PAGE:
A few weeks ago I was fortunate enough to venture out of lonely West Texas and partake in one of the lesser known Texas festivals: The Llano Crawfish Open. This small town celebration, while not extravagant by any stretch of the imagination, was really well put together, and I left the weekend thinking, "That was pretty damn cool" and hoping to return in future years.
The Open has been ongoing for 24 years now, and all proceeds benefit local Llano charities. This year's schedule of events included a charity golf tournament, a team roping competition, a 5k run, craft booths, live music, and, of course, crawfish. I didn't get to experience everything, but the events I did attend were more than enough to leave me with nothing but good things to say about this festival.
I arrived Friday evening and met up with some old friends who pulled a camper in from Houston. In previous years they paid the owners of a little piece of land about $20 to camp on their property, but much to our dismay, the land had been sold, and the premises had been turned into a bed and breakfast. Thankfully, we noticed all the rodeo cowboys had their trailers and campers parked in an adjacent field by the arena, so we nestled in between the horses and set up camp.
By the time camp was set up it was time to pour some drinks and head over to the pavilion to see a Texas staple: Mr. Johnny Bush. For those of you who aren't aware Johnny Bush is the country singer who co-penned the tune "Whiskey River" made famous by none other than the great Willie Nelson. Mr. Bush did not disappoint on this lovely Hill Country evening. He played a fantastic set full of good Texas Swing with all the classics, and we sat in our lawn chairs singing along to every word we knew. The sound from the stage was phenomenal, the atmosphere was relaxed, the beer was cold, and I was enthralled that I was finally able to see such a legendary Texas artist live in concert. When the last notes from the twin fiddles rang out through the night we packed up our chairs, headed back to camp, and spent the rest of the night rehashing old stories and inside jokes, and catching up. Needless to say it was shaping up to be a great weekend.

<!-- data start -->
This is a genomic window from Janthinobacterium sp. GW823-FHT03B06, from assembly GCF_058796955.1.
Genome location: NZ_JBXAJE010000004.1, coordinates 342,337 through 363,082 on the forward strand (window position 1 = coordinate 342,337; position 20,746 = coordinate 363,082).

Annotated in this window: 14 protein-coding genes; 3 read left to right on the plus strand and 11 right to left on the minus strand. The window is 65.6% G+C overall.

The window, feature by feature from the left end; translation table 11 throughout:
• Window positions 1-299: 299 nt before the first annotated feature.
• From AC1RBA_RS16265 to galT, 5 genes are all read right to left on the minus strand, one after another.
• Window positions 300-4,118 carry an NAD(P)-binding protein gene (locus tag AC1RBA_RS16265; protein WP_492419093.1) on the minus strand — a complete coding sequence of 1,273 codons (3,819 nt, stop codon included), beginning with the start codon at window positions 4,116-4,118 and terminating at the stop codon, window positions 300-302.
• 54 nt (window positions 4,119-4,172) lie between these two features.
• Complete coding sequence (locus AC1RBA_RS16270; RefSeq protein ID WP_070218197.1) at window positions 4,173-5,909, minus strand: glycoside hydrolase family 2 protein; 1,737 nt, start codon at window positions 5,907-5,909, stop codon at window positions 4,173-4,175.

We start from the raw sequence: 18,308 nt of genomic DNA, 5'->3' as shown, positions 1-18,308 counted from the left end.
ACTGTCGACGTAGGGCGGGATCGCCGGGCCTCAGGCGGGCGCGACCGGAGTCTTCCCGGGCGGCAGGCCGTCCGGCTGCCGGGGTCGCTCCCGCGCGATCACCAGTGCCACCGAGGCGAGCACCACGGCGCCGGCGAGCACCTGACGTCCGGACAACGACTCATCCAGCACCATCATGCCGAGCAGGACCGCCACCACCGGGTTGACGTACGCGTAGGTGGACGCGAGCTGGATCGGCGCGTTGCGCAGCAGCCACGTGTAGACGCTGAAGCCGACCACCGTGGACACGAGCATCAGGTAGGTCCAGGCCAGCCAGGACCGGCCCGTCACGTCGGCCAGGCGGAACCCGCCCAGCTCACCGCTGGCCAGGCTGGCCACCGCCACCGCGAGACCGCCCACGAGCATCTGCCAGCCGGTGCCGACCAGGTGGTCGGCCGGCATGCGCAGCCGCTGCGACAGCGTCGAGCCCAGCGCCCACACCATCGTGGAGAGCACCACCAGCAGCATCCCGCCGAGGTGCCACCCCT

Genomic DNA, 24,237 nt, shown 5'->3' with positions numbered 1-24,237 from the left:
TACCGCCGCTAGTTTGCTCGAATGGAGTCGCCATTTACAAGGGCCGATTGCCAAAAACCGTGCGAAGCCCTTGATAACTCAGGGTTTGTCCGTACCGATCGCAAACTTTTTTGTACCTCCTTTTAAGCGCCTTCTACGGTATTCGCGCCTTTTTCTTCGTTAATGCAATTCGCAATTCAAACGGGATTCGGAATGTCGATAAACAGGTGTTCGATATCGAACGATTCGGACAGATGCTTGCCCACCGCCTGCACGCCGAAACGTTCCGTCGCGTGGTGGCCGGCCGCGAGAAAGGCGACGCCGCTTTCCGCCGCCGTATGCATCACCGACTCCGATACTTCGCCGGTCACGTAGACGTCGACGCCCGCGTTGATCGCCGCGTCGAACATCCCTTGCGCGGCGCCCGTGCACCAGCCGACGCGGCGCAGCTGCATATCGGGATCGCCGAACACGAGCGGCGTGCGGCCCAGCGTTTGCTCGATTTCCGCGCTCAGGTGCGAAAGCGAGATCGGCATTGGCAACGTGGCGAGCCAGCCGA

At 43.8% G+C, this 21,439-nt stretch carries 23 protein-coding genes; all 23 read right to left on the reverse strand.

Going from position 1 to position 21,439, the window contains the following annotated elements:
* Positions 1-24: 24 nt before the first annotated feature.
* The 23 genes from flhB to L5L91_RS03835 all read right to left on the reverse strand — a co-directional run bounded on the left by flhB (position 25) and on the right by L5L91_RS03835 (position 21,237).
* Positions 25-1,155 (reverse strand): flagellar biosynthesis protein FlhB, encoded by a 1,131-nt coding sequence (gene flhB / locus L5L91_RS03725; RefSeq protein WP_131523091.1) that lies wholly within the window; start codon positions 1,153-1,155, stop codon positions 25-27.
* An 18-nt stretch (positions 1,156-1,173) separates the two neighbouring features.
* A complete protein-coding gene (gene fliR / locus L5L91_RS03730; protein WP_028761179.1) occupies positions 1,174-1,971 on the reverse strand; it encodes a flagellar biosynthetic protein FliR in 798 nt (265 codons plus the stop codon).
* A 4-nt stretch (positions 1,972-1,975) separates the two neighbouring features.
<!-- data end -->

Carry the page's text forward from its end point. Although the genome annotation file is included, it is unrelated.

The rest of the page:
The next morning we took our time rolling out of bed, and I'm ashamed to admit that we didn't go out of our way to experience everything the Open had to offer. I would have loved to have caught some of the team roping, and I fully intend to run the 5k in upcoming years, but this year we did a lot of sittin', vistin', and catching up. Once we did get moving, though, the festivities didn't disappoint.
When I first saw the Open grounds in the daylight the first thing I thought was how unpretentious this festival is. There aren't huge, gaudy vendor signs everywhere, the beers only cost three bucks, the craft booths are all manned by local merchants, and the atmosphere really is that of a local celebration. If you're looking for a huge, commercial event with corporate tents, bikini clad women giving samples of alcohol, and an air of debauchery, the Llano Crawfish Open is not for you. If you, however, want to enjoy a very well put together small town party with great food, the Open is your kind of place.